For instance, someone may drink alcohol to cope with their PTSD. If their addiction is treated but their PTSD is not addressed, they may return to drinking the next time their PTSD symptoms overwhelm them.
For these reasons, Heroes’ Mile specializes in the treatment of co-occurring disorders. We understand that effective veteran mental health care should not overlook the prevalence of dual diagnosis.
Increased Risk of Mental Illness in Veterans
There is no denying that veterans face mental health issues at a higher rate than their civilian counterparts. The exact reasons for this vary, but should also come as no surprise, given the nature of military life.
Veterans must confront numerous potential sources of long-term trauma. A small sample of what they may face includes:
- Combat exposure
- Traumatic brain injury (TBI)
- Military sexual assault (MST)
- Grief and loss
- Training accidents
While anyone can experience traumatic events like sexual assault, unexpected loss, and TBI, veterans often find themselves in positions where they are at a higher risk of encountering them. Veteran mental health services should keep these factors in mind when attempting to care for service members.
Mental Health Services for Veterans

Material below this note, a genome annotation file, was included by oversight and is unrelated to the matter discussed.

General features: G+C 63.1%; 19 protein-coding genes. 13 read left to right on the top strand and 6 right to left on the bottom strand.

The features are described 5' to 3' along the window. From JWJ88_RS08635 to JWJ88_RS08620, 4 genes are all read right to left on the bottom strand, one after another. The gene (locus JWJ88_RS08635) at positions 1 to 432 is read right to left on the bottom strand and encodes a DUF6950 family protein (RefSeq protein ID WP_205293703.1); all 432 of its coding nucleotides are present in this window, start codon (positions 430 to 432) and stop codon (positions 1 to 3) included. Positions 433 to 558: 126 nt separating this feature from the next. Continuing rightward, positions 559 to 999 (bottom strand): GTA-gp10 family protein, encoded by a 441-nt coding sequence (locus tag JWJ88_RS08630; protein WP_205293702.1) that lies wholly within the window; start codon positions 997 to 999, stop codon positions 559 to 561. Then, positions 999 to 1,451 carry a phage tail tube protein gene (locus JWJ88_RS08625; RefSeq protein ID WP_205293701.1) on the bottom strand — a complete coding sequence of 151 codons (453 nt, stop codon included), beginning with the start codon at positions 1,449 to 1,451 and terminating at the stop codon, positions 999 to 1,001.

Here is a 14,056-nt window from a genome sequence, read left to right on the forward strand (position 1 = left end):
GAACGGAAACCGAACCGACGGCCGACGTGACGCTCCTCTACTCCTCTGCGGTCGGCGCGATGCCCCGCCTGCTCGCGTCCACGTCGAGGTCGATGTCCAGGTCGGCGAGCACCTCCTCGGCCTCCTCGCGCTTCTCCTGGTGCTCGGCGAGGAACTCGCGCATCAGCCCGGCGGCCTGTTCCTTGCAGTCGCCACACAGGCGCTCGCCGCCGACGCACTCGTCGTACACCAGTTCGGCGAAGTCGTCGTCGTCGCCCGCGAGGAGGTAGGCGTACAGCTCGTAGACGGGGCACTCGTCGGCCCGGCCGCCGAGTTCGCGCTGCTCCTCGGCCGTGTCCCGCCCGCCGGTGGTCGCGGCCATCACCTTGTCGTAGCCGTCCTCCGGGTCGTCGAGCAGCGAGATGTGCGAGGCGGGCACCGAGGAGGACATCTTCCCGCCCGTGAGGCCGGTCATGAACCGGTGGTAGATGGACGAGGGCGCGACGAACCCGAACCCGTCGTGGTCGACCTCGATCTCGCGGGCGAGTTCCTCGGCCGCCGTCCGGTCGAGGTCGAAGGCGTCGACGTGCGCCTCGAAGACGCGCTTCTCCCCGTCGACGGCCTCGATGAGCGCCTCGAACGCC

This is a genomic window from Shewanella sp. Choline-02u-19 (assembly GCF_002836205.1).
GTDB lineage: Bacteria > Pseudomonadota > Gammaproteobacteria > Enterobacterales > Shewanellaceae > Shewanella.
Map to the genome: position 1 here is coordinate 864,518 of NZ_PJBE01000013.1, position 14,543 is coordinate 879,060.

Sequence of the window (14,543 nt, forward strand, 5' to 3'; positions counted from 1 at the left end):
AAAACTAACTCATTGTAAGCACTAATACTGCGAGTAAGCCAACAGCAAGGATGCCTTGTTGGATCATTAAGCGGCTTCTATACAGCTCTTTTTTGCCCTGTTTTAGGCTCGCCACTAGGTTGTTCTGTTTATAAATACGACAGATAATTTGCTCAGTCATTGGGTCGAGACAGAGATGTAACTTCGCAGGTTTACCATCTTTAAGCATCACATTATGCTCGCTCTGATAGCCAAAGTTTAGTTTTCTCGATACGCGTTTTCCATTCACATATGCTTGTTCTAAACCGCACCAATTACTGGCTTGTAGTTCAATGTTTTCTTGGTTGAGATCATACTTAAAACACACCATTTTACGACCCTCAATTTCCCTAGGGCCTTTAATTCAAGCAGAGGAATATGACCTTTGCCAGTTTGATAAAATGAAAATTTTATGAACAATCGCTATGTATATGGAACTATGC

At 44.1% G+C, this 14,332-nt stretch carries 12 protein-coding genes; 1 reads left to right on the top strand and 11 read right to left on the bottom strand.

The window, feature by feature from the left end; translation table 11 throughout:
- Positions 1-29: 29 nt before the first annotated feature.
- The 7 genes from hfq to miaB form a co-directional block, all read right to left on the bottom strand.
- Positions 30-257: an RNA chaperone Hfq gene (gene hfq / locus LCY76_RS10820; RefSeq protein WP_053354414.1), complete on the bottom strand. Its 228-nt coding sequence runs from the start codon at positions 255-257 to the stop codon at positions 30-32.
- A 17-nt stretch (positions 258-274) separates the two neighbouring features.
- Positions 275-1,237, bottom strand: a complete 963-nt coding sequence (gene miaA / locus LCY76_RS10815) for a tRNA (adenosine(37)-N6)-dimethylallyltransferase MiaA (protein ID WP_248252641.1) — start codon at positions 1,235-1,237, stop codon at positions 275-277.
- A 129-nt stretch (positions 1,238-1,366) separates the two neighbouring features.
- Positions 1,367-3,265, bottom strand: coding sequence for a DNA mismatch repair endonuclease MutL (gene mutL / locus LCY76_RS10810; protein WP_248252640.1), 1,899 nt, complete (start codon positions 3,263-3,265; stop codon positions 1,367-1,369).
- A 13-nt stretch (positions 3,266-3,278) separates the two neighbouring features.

Veteran mental health care comes in a variety of forms. Some treatment programs offer high-intensity assistance for individuals in need of the most support. Others are somewhat less involved, which benefits veterans with milder conditions.
The highest level of veteran mental health care exists through residential rehabilitation, otherwise known as inpatient treatment. Residential patients live on-site throughout treatment, which allows them to fully immerse themselves in recovery.
Veterans who choose inpatient treatment spend every day confronting their struggles and developing vital coping skills. Some of these skills help in the short-term, but we pride ourselves on equipping veterans with tools they can use for the rest of their lives.
We care about more than just providing patchwork solutions to improve veteran mental health. We want each and every individual who comes into our care to be able to return to an enriching life that allows them to experience life to the fullest. For many veterans, our residential rehab program is the first step to achieving that goal.
For a less intensive experience, someone may opt for an intensive outpatient program (IOP). Instead of staying at the treatment facility full-time, IOP patients visit for several hours each week. This gives them ample time to participate in therapeutic activities and hone the same coping skills as their inpatient counterparts.
Most individuals who participate in an IOP do so for one of two reasons: Either their conditions are less severe and they don’t need as much support as residential patients, or they already completed inpatient treatment and need additional help as they transition back to daily living.